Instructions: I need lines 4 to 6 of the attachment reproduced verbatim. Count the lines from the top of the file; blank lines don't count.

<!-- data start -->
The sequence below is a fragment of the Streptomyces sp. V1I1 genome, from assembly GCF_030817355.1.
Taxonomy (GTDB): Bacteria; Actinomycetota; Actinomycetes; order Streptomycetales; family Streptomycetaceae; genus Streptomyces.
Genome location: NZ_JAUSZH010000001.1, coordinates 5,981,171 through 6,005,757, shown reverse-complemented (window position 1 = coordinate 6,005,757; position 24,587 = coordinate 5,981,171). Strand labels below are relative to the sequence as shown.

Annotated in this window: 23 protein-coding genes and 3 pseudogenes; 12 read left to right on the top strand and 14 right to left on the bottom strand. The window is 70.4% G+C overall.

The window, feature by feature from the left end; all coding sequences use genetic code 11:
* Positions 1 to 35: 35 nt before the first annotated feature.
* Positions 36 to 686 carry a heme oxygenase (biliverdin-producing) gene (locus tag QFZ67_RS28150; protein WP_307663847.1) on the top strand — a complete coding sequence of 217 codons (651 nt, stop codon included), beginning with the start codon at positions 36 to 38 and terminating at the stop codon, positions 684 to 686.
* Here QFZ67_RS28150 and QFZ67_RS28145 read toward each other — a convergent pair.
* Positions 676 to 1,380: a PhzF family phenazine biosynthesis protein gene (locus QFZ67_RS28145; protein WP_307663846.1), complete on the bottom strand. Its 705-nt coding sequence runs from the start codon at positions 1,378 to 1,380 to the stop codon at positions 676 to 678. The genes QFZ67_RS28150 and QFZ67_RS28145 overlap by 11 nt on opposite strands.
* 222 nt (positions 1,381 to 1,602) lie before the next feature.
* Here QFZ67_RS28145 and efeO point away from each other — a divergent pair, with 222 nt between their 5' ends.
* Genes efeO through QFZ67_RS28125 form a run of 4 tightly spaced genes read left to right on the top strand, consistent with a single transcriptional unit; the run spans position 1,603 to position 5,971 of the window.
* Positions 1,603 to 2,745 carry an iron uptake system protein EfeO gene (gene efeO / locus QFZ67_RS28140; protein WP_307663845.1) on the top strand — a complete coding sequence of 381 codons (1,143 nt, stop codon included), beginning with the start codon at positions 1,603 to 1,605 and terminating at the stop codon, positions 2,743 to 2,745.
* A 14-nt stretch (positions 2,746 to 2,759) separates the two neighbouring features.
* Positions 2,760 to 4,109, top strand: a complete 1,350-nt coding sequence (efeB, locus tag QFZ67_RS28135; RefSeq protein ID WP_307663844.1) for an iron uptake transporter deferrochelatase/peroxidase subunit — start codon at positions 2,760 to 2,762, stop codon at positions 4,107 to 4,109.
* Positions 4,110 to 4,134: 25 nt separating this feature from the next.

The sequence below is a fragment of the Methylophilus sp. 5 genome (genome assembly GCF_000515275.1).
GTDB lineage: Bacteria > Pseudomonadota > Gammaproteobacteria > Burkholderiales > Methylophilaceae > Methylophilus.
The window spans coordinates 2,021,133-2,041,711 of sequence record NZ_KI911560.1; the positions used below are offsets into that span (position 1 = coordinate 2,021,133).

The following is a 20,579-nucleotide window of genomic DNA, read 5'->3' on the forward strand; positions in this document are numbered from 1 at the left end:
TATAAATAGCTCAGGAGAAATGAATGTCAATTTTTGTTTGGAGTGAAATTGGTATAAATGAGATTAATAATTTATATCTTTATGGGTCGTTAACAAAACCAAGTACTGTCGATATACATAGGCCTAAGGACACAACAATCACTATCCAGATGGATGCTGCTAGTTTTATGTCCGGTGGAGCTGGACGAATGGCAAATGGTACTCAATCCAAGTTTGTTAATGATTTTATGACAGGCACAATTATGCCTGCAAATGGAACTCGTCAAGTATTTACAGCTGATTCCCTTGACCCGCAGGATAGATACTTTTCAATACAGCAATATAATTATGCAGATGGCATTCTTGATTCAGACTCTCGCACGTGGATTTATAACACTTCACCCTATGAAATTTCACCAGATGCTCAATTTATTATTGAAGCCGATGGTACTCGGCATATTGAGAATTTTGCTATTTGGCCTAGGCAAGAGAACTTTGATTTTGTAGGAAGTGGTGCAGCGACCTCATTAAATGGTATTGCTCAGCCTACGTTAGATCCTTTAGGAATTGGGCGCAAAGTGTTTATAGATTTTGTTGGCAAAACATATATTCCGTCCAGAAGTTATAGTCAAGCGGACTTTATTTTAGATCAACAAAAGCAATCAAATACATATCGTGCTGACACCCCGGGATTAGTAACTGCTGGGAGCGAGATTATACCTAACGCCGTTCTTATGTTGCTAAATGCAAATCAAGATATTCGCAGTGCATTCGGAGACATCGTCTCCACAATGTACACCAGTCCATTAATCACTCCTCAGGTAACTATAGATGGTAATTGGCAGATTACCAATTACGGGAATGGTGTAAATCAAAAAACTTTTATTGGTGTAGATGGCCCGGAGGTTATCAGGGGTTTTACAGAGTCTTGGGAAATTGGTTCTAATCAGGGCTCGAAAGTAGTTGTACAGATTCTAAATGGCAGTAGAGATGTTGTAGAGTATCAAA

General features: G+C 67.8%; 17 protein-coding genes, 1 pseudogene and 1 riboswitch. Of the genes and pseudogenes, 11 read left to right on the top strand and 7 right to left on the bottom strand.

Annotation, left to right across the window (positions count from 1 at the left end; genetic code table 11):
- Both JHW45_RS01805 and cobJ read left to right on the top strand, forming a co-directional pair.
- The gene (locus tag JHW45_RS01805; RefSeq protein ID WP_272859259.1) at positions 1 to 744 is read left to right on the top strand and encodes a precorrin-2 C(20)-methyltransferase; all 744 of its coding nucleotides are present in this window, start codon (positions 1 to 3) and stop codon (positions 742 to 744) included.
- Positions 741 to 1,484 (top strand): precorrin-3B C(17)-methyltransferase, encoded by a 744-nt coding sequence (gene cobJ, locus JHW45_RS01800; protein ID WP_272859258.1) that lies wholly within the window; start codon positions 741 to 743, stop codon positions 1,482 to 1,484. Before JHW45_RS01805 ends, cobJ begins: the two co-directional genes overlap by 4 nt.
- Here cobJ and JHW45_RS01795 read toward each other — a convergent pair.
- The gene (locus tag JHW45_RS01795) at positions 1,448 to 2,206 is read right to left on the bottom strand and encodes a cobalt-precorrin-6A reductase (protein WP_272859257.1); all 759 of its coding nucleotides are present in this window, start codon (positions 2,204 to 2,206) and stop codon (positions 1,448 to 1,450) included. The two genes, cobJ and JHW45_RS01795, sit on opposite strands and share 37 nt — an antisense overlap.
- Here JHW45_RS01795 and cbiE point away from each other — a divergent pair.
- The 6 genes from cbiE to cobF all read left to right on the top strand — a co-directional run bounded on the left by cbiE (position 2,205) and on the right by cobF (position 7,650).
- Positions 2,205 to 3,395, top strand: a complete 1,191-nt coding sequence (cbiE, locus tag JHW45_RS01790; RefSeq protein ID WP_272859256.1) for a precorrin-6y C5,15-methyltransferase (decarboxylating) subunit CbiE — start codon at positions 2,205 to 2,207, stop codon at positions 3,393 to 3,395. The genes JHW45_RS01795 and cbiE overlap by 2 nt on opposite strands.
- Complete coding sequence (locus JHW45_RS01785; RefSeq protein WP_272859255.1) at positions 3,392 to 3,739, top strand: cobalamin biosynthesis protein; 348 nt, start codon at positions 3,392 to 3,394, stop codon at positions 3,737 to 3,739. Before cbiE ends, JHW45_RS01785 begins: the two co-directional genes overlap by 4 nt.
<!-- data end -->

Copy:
Annotated in this window: 23 protein-coding genes and 3 pseudogenes; 12 read left to right on the top strand and 14 right to left on the bottom strand. The window is 70.4% G+C overall.

The window, feature by feature from the left end; all coding sequences use genetic code 11:
* Positions 1 to 35: 35 nt before the first annotated feature.